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Part of Western Governors University

May 23, 2019

Business

5 marketing jobs that may surprise you.

Marketing professionals collaborate in a meeting.

The popular perception of marketers is that they belong to an industry unto themselves, that they're relegated to their own departments where they devise the catchy jingles and slogans that increase sales and come up with cool product launch party themes. But marketing jobs exist in just about every industry, and marketing drives nearly every area of business. After all, every industry needs experts to persuade customers to patronize their services.

If you're considering a career in marketing, you have a broad range of job opportunities to explore, including some you might not immediately associate with the field—and some you might have never heard of.

Data Analyst

If you enjoy research and using statistics to drive compelling stories, then marketing data analyst might be the ideal job for you. The creative side of marketing gets all the attention, but data analysts dig into the numbers to ensure those marketing campaigns convert to sales.

A data analyst gleans insight from market trends, consumer behavior, and demographics, then leverages that acumen to help organizations develop and evaluate marketing strategies. The American Marketing Association notes that data scientists are in high demand in marketing largely because of the digitization of most industries and consumer products.

Brand Journalist

Journalists research topics and interview subjects and sources to write compelling, sometimes emotionally moving stories. Brand journalists and content marketers do this, too—just on the behalf of a particular company.

When companies and other organizations deploy brand journalism, they are focused less on selling a product to their audience than they are on making sure that their audience feels a positive connection to the brand. They do this by publishing stories in branded magazines, newsletters, blogs, or other outlets; publishing video series; or by crafting thought-leadership articles pertaining to the field.

Graphic Designer

Perhaps you're pursuing your business degree but art is your true passion. Maybe you enjoy painting or drawing, or maybe you're a digital design expert. Your art can be more than a hobby; it could be the building blocks of a successful marketing career.

Marketing departments need graphic designers to put their brand-building ideas into captivating visual form. There is especially strong demand for artists who are skilled in designing for web and mobile platforms and who are proficient in software collections such as the Adobe Creative Suite, according to the human resources consulting firm Robert Half International. The job market for graphic designers is growing, according to the Bureau of Labor Statistics, but slightly slower than average; it's projected to grow only 4 percent by 2026.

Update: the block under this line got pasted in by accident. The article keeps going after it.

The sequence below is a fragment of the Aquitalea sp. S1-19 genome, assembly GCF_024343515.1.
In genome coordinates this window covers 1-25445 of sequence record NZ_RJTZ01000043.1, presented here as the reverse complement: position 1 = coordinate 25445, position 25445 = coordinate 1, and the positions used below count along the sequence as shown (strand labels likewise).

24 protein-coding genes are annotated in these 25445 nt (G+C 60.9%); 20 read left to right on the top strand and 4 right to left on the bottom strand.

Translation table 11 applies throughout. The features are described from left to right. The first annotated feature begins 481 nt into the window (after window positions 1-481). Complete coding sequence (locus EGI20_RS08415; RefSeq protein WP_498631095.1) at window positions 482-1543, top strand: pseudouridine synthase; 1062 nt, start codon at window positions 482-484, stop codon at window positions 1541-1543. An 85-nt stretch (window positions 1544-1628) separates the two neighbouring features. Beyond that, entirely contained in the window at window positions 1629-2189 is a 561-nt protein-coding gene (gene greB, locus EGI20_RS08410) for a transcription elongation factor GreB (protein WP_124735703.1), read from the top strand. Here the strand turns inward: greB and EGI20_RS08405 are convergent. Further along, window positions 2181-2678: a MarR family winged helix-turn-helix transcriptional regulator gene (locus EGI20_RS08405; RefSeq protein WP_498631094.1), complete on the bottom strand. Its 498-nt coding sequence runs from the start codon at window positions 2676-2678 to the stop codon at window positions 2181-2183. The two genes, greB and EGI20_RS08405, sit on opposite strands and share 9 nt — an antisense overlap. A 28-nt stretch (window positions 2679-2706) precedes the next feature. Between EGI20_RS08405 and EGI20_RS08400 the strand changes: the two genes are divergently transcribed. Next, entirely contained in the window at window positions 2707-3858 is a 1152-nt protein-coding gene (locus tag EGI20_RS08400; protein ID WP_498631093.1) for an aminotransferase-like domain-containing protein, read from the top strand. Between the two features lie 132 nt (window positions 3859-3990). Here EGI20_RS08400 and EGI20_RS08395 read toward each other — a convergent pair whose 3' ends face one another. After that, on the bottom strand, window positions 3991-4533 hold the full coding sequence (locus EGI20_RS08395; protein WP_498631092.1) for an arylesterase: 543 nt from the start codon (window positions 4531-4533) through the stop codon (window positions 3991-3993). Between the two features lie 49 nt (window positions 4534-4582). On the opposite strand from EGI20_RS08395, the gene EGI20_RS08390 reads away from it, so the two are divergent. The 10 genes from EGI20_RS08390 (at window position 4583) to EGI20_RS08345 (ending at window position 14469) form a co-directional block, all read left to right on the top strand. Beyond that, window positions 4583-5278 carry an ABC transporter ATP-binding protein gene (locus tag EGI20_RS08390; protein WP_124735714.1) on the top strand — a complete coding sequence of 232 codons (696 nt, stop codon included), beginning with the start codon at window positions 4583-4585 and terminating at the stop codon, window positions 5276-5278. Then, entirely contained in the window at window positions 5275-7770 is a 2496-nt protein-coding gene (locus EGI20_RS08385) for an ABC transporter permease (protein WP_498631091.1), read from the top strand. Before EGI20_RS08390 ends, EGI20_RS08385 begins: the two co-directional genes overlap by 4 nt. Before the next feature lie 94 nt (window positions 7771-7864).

As most organizations are gaining traffic and generating sales through online and mobile platforms, designers with a creative eye and an acumen for digital design will continue to be in high demand.

Growth Hacker

Were you that kid with the summer lemonade stand or lawn-mowing business who tried different ideas every year to get more customers? Did you track the results of each experiment—whether you tried mixing fresh fruit in your beverage or offered to pull weeds for your lawn care customers—and used the information to grow your business?

If that sounds like you, you might be a good candidate for a marketing career as a growth marketer—also called a growth hacker. Growth hacking is critical to startup companies, as it involves ideating innovative and economical ways to build and maintain a customer base.

Mobile App Developer

There's an app for everything, it seems, which bodes well if you're interested in a career as a marketing mobile app developer. Software developers are in high demand, the Bureau of Labor Statistics says, largely because of the public's insatiable appetite for smartphone and tablet apps.

According to The Manifest, 68 percent of companies that have built a mobile app have an extant long-term marketing app strategy, and 30 percent have at least a short-term strategy. If you know how to code, have strong analytical skills, and are business-savvy, you could help these companies develop and improve apps that manage customer data more efficiently.

Marketing app design is increasingly employing artificial intelligence, virtual reality, and augmented reality, so there will be lots of opportunities for tech enthusiasts to make their mark in mobile marketing.

The Wide World of Marketing

These five jobs are just a small sampling of the marketing jobs that let you blend your technical, analytical, or artistic savvy with marketing know-how. In this multifaceted field, there's no telling where your expertise, creativity, and passion will take you. And with the right business degree, (or in some cases, IT degree) you set yourself up for a long and prosperous career.

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